Bart Didden, president of USA Central Station, said his company posted an account increase that was “generally supportive” of the 10.7 percent figure in the survey. He said RMR growth exceeded that, but he declined to get more specific about either number.

Didden said the gains were based on traditional service, not “reacting to the marketing of ADT … and getting taken in with the current.” USA Central Station handles 100,000 accounts at its monitoring centers in Port Chester, N.Y., Milford, Conn., and St. Paul, Minn. It has about 900 dealers.

“We’ve been here going on 32 years and we are consistent, high quality and full service,” he said. “No automated attendants, no automated phone calls to customers. We’re not the cheapest ones on the block, nor do we want to be. [Our dealers are] creating value with their customers. They’re not mere numbers, they’re people with names.”

Didden said that many USA Central Station dealers are becoming second-generation companies, and “that’s the marketplace we choose to be in.” He emphasized that offers of free equipment or services don’t necessarily translate into value or RMR.

“This industry started in the 1850s,” he said. “It’s not going to change overnight, and it’s certainly not going to become primarily an industry of giveaways.”

Josh Garner, CEO of AvantGuard Monitoring, said personal emergency response systems have been “a big component” of growth for the Ogden, Utah-based company. He said the number of accounts increased 23 percent in 2012, with RMR rising 25 percent.

“Our growth came from some very high-performing dealers both in the security space and the PERS space,” Garner said. “There are certain dealers that are outperforming the industry, and we just happen to be fortunate enough to have some of them using our services.”

Garner said AvantGuard “has kind of made a niche for itself” in the PERS market. The company hosted a PERS Summit last year in Park City, Utah, and it will do so again this year. The event is scheduled Sept. 10-12 at the Deer Valley Resort.

“We see a lot more potential in the PERS industry and we’re good at it,” he said.

In the security space, Garner said AvantGuard is capitalizing on some of the same trends that the industry as a whole is experiencing.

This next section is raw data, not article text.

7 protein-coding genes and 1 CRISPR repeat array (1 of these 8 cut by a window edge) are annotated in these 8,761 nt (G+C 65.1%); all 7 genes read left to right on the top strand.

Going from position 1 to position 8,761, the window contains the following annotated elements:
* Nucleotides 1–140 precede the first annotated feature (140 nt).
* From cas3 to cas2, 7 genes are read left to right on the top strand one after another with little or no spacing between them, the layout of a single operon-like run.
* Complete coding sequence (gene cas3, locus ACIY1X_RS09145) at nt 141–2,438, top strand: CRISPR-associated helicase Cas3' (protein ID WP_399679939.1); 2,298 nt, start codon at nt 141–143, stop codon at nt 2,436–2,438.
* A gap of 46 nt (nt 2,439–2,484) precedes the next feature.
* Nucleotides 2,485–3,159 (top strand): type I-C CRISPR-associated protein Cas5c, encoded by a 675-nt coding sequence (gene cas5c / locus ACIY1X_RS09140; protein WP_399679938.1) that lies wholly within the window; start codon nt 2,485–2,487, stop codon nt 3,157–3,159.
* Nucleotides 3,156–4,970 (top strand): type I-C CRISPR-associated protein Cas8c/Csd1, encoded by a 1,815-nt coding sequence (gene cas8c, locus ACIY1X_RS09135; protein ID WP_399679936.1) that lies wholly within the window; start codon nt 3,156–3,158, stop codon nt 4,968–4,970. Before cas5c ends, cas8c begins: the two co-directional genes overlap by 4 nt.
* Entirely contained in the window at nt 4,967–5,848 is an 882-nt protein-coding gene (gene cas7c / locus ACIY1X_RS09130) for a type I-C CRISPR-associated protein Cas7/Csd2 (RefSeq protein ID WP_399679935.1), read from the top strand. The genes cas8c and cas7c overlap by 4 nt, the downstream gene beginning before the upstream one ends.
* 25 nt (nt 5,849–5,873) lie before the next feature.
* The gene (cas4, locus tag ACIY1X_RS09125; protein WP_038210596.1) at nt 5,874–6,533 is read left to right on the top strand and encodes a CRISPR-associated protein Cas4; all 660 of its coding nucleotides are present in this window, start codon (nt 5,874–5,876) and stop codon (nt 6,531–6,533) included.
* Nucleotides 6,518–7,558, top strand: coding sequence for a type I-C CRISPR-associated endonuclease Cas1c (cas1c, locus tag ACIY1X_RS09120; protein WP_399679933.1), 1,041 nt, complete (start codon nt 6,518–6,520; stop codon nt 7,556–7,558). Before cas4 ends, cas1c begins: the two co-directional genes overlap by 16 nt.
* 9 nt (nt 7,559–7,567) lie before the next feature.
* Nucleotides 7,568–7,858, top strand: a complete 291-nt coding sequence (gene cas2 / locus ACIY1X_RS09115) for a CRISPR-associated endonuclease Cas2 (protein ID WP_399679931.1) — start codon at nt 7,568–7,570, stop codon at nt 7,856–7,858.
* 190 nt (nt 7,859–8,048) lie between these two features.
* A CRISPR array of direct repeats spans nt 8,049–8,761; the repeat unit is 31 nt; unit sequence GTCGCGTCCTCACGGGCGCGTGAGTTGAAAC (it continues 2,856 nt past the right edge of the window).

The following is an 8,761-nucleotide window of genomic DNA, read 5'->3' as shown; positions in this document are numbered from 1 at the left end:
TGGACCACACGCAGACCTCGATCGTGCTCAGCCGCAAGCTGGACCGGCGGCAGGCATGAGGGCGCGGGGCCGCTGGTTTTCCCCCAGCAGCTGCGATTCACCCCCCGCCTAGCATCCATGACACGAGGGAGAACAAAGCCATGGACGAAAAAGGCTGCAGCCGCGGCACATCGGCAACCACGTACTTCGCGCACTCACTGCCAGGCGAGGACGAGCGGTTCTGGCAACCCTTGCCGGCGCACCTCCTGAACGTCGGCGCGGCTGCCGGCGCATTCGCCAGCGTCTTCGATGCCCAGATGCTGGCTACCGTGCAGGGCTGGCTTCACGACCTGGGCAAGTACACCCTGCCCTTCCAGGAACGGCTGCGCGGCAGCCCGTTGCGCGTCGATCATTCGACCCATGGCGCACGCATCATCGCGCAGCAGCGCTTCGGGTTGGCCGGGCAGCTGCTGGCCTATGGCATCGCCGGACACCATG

“A little more home automation and a little more video,” he said. “We recently partnered with iView Now for video and we think that’s definitely a growing segment of the industry.”

Garner declined to specify the number of accounts or dealers that AvantGuard has. A Security Systems News article in February 2011 said the company handled 110,000 accounts at its monitoring centers in Ogden and Tacoma, Wash.

“Suffice to say we’re healthy and we’re growing,” he said.

Barnes said that given the scale, technology and overall capabilities of wholesale monitoring companies, it is easy to see why they are collectively adding accounts and RMR.

“They are among the industry’s highest-quality service providers, and they do so at incredibly competitive prices,” he said. “This combination allows their alarm company customers to have confidence in the monitoring service being provided while they stay focused on the primary activities that create value: selling and installing new systems and growing the RMR base.”

Barnes said next year’s survey will be expanded to include retail alarm companies that operate their own central stations but also provide wholesale monitoring. He cited three members of the CSAA’s Contract Monitoring Council for their work on the 2012 study: Don Maden, executive vice president of COPS Monitoring; Morgan Hertel, vice president of operations for Rapid Response; and Becky Lane, staff liaison.

“They had developed an interest in the survey and were able to bring much-needed additional support to the effort,” Barnes said.